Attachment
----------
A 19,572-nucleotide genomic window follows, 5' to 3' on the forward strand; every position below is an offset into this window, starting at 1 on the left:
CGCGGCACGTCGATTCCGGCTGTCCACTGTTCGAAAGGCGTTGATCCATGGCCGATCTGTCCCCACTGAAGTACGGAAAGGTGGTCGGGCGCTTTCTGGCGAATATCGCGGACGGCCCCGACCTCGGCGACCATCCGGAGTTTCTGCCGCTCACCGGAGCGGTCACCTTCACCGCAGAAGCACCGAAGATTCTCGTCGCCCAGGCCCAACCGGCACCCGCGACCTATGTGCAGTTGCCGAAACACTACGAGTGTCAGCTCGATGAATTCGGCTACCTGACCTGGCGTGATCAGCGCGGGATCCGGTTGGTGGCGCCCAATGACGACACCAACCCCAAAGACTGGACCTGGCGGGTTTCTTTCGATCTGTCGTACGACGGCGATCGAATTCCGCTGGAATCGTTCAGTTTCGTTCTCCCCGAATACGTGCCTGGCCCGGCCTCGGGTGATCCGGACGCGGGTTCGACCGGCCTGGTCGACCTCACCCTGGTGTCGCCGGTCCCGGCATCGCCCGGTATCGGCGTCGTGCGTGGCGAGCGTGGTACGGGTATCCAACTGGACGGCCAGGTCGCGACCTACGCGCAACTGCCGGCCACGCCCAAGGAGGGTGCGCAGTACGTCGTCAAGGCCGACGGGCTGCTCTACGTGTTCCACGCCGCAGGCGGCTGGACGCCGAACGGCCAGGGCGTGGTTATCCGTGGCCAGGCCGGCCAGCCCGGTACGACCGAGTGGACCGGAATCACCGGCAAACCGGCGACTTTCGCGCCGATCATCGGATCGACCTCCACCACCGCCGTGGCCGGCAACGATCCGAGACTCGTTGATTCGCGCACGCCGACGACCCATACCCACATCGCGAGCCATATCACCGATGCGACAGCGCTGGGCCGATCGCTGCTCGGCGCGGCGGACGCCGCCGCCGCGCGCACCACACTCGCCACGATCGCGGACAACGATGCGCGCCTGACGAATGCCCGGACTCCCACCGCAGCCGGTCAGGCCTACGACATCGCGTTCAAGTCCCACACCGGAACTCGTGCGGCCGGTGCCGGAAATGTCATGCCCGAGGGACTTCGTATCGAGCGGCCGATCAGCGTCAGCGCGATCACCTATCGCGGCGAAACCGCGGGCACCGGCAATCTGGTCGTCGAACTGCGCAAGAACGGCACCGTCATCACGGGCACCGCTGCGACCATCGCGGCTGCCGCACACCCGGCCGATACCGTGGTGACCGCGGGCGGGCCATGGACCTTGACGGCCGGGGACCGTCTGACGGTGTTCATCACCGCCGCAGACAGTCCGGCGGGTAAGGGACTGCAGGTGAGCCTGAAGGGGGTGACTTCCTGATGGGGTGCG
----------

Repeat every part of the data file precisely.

A 19,572-nucleotide genomic window follows, 5' to 3' on the forward strand; every position below is an offset into this window, starting at 1 on the left:
CGCGGCACGTCGATTCCGGCTGTCCACTGTTCGAAAGGCGTTGATCCATGGCCGATCTGTCCCCACTGAAGTACGGAAAGGTGGTCGGGCGCTTTCTGGCGAATATCGCGGACGGCCCCGACCTCGGCGACCATCCGGAGTTTCTGCCGCTCACCGGAGCGGTCACCTTCACCGCAGAAGCACCGAAGATTCTCGTCGCCCAGGCCCAACCGGCACCCGCGACCTATGTGCAGTTGCCGAAACACTACGAGTGTCAGCTCGATGAATTCGGCTACCTGACCTGGCGTGATCAGCGCGGGATCCGGTTGGTGGCGCCCAATGACGACACCAACCCCAAAGACTGGACCTGGCGGGTTTCTTTCGATCTGTCGTACGACGGCGATCGAATTCCGCTGGAATCGTTCAGTTTCGTTCTCCCCGAATACGTGCCTGGCCCGGCCTCGGGTGATCCGGACGCGGGTTCGACCGGCCTGGTCGACCTCACCCTGGTGTCGCCGGTCCCGGCATCGCCCGGTATCGGCGTCGTGCGTGGCGAGCGTGGTACGGGTATCCAACTGGACGGCCAGGTCGCGACCTACGCGCAACTGCCGGCCACGCCCAAGGAGGGTGCGCAGTACGTCGTCAAGGCCGACGGGCTGCTCTACGTGTTCCACGCCGCAGGCGGCTGGACGCCGAACGGCCAGGGCGTGGTTATCCGTGGCCAGGCCGGCCAGCCCGGTACGACCGAGTGGACCGGAATCACCGGCAAACCGGCGACTTTCGCGCCGATCATCGGATCGACCTCCACCACCGCCGTGGCCGGCAACGATCCGAGACTCGTTGATTCGCGCACGCCGACGACCCATACCCACATCGCGAGCCATATCACCGATGCGACAGCGCTGGGCCGATCGCTGCTCGGCGCGGCGGACGCCGCCGCCGCGCGCACCACACTCGCCACGATCGCGGACAACGATGCGCGCCTGACGAATGCCCGGACTCCCACCGCAGCCGGTCAGGCCTACGACATCGCGTTCAAGTCCCACACCGGAACTCGTGCGGCCGGTGCCGGAAATGTCATGCCCGAGGGACTTCGTATCGAGCGGCCGATCAGCGTCAGCGCGATCACCTATCGCGGCGAAACCGCGGGCACCGGCAATCTGGTCGTCGAACTGCGCAAGAACGGCACCGTCATCACGGGCACCGCTGCGACCATCGCGGCTGCCGCACACCCGGCCGATACCGTGGTGACCGCGGGCGGGCCATGGACCTTGACGGCCGGGGACCGTCTGACGGTGTTCATCACCGCCGCAGACAGTCCGGCGGGTAAGGGACTGCAGGTGAGCCTGAAGGGGGTGACTTCCTGATGGGGTGCG